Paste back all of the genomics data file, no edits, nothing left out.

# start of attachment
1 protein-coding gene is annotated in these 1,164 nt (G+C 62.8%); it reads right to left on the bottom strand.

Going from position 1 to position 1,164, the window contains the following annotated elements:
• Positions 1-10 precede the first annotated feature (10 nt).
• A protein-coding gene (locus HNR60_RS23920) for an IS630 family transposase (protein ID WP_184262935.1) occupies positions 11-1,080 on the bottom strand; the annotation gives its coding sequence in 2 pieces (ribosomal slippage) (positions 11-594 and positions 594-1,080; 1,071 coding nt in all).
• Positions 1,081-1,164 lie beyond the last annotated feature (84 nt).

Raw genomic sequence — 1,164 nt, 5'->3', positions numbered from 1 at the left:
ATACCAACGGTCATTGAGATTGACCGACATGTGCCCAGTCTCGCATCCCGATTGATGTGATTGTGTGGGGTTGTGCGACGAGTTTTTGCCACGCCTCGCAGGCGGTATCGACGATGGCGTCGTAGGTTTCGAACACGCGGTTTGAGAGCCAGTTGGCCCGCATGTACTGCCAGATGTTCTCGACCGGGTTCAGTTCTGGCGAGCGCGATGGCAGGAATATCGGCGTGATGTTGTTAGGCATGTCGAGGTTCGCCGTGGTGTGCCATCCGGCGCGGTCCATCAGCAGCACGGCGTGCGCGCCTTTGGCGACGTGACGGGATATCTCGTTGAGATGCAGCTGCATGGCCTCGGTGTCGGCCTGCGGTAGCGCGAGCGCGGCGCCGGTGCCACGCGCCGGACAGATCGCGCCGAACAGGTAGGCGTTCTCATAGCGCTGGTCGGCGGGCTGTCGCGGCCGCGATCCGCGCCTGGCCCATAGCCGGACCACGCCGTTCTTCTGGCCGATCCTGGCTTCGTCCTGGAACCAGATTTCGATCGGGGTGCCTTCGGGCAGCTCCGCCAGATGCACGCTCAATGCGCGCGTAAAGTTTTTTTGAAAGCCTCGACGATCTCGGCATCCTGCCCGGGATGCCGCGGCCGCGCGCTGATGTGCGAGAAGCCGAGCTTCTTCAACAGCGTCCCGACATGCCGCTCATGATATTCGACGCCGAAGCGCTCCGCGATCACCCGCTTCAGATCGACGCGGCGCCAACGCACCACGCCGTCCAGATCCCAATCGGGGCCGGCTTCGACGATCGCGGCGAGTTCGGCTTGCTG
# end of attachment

1 protein-coding gene is annotated in these 1,164 nt (G+C 62.8%); it reads right to left on the bottom strand.

Going from position 1 to position 1,164, the window contains the following annotated elements:
• Positions 1-10 precede the first annotated feature (10 nt).
• A protein-coding gene (locus HNR60_RS23920) for an IS630 family transposase (protein ID WP_184262935.1) occupies positions 11-1,080 on the bottom strand; the annotation gives its coding sequence in 2 pieces (ribosomal slippage) (positions 11-594 and positions 594-1,080; 1,071 coding nt in all).
• Positions 1,081-1,164 lie beyond the last annotated feature (84 nt).

Raw genomic sequence — 1,164 nt, 5'->3', positions numbered from 1 at the left:
ATACCAACGGTCATTGAGATTGACCGACATGTGCCCAGTCTCGCATCCCGATTGATGTGATTGTGTGGGGTTGTGCGACGAGTTTTTGCCACGCCTCGCAGGCGGTATCGACGATGGCGTCGTAGGTTTCGAACACGCGGTTTGAGAGCCAGTTGGCCCGCATGTACTGCCAGATGTTCTCGACCGGGTTCAGTTCTGGCGAGCGCGATGGCAGGAATATCGGCGTGATGTTGTTAGGCATGTCGAGGTTCGCCGTGGTGTGCCATCCGGCGCGGTCCATCAGCAGCACGGCGTGCGCGCCTTTGGCGACGTGACGGGATATCTCGTTGAGATGCAGCTGCATGGCCTCGGTGTCGGCCTGCGGTAGCGCGAGCGCGGCGCCGGTGCCACGCGCCGGACAGATCGCGCCGAACAGGTAGGCGTTCTCATAGCGCTGGTCGGCGGGCTGTCGCGGCCGCGATCCGCGCCTGGCCCATAGCCGGACCACGCCGTTCTTCTGGCCGATCCTGGCTTCGTCCTGGAACCAGATTTCGATCGGGGTGCCTTCGGGCAGCTCCGCCAGATGCACGCTCAATGCGCGCGTAAAGTTTTTTTGAAAGCCTCGACGATCTCGGCATCCTGCCCGGGATGCCGCGGCCGCGCGCTGATGTGCGAGAAGCCGAGCTTCTTCAACAGCGTCCCGACATGCCGCTCATGATATTCGACGCCGAAGCGCTCCGCGATCACCCGCTTCAGATCGACGCGGCGCCAACGCACCACGCCGTCCAGATCCCAATCGGGGCCGGCTTCGACGATCGCGGCGAGTTCGGCTTGCTG